Magazine article Screen International

Film Industry Reacts to £150M Creative Sector Deal

Magazine article Screen International

Film Industry Reacts to £150M Creative Sector Deal

Article excerpt

“It’s a very big flag stuck in the ground.”

Following the announcement of the UK government’s £150m ‘sector deal’ for the creative industries, industry figureheads have expressed positivity around how the agreement will impact the film and TV businesses.

“It’s not the magic bullet, but it’s a very big flag stuck in the ground,” said Film London chief executive Adrian Wootton on how the deal is a signal of the UK government’s intent to support the country’s creative industries.

The key positive note, said Wootton, is not the £150m additional public money (which is being channelled into a variety of initiatives) but the fact that there is a sector deal at all.

Sector deals are being introduced for multiple industries by the government as part of its wider Industrial Strategy, the long-term plan to increase the productivity and earning power of people throughout the UK.

Previously, similar deals have been announced for the life sciences, automotive, construction and artificial intelligence sectors.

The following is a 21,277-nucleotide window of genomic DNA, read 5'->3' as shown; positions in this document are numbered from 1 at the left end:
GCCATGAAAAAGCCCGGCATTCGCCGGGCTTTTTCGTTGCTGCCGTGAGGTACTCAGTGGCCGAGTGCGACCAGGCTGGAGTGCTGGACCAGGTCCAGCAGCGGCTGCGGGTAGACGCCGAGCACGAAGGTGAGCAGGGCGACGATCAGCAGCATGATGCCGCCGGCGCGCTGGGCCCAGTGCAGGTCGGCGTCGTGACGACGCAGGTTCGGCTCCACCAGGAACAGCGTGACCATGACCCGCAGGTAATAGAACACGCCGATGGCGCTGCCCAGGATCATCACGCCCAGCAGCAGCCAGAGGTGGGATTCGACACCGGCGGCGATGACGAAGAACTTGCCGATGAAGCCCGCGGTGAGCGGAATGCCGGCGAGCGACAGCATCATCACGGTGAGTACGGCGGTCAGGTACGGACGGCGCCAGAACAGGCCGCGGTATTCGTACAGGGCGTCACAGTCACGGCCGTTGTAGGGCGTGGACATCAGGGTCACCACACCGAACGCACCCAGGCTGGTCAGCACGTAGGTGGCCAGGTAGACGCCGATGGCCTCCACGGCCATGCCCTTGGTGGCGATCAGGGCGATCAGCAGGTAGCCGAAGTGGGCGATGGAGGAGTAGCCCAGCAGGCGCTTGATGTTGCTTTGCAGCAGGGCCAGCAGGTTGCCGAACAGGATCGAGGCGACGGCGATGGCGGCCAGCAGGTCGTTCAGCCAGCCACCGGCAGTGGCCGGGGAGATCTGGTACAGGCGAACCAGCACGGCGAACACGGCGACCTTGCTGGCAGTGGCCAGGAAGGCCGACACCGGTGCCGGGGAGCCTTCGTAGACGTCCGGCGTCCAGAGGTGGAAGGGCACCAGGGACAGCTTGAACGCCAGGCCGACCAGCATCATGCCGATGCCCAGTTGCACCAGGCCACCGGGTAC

“We are now seen as a normal part of the UK economy, alongside the other examples of sectors that have received deals. That’s a big change,” added John McVay, chief executive of producers’ trade body PACT. ”The more we are seen as an everyday and important industry, the better.”

“It recognises just how much money and jobs are being created by the creative industries and the film industry. We can use this to drive growth,” added Wootton.

Success story

At last count, the creative industries (which are comprised of film, TV, music, fashion and design, arts, architecture, publishing, advertising, video games and crafts) contributes more than 5% of the overall UK economy, employs more than two million people, and contributes £87bn of GVA (Gross Value Added) to the UK. The sector is also growing at twice the rate of the wider UK economy.

While some might have hoped for a more concrete indication of the extra public money that will become available to the creative industries - particularly with the spectre of Brexit looming over European funding avenues - the goal for now is to build on current success. …

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